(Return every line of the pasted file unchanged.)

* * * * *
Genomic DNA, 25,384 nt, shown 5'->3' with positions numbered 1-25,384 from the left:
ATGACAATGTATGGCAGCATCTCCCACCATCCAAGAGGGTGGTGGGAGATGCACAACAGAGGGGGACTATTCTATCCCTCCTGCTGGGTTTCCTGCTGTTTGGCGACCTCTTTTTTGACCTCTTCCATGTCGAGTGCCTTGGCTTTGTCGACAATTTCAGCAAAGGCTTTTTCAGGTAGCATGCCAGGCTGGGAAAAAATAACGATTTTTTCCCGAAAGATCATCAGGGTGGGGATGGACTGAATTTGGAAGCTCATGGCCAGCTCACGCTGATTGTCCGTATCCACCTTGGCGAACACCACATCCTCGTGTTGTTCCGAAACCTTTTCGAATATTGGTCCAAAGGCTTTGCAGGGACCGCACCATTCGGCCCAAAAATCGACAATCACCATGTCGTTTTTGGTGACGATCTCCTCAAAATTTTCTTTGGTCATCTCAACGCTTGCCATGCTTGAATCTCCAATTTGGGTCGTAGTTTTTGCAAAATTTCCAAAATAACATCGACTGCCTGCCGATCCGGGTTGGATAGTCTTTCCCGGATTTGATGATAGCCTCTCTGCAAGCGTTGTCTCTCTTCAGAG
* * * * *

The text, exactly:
Genomic DNA, 25,384 nt, shown 5'->3' with positions numbered 1-25,384 from the left:
ATGACAATGTATGGCAGCATCTCCCACCATCCAAGAGGGTGGTGGGAGATGCACAACAGAGGGGGACTATTCTATCCCTCCTGCTGGGTTTCCTGCTGTTTGGCGACCTCTTTTTTGACCTCTTCCATGTCGAGTGCCTTGGCTTTGTCGACAATTTCAGCAAAGGCTTTTTCAGGTAGCATGCCAGGCTGGGAAAAAATAACGATTTTTTCCCGAAAGATCATCAGGGTGGGGATGGACTGAATTTGGAAGCTCATGGCCAGCTCACGCTGATTGTCCGTATCCACCTTGGCGAACACCACATCCTCGTGTTGTTCCGAAACCTTTTCGAATATTGGTCCAAAGGCTTTGCAGGGACCGCACCATTCGGCCCAAAAATCGACAATCACCATGTCGTTTTTGGTGACGATCTCCTCAAAATTTTCTTTGGTCATCTCAACGCTTGCCATGCTTGAATCTCCAATTTGGGTCGTAGTTTTTGCAAAATTTCCAAAATAACATCGACTGCCTGCCGATCCGGGTTGGATAGTCTTTCCCGGATTTGATGATAGCCTCTCTGCAAGCGTTGTCTCTCTTCAGAG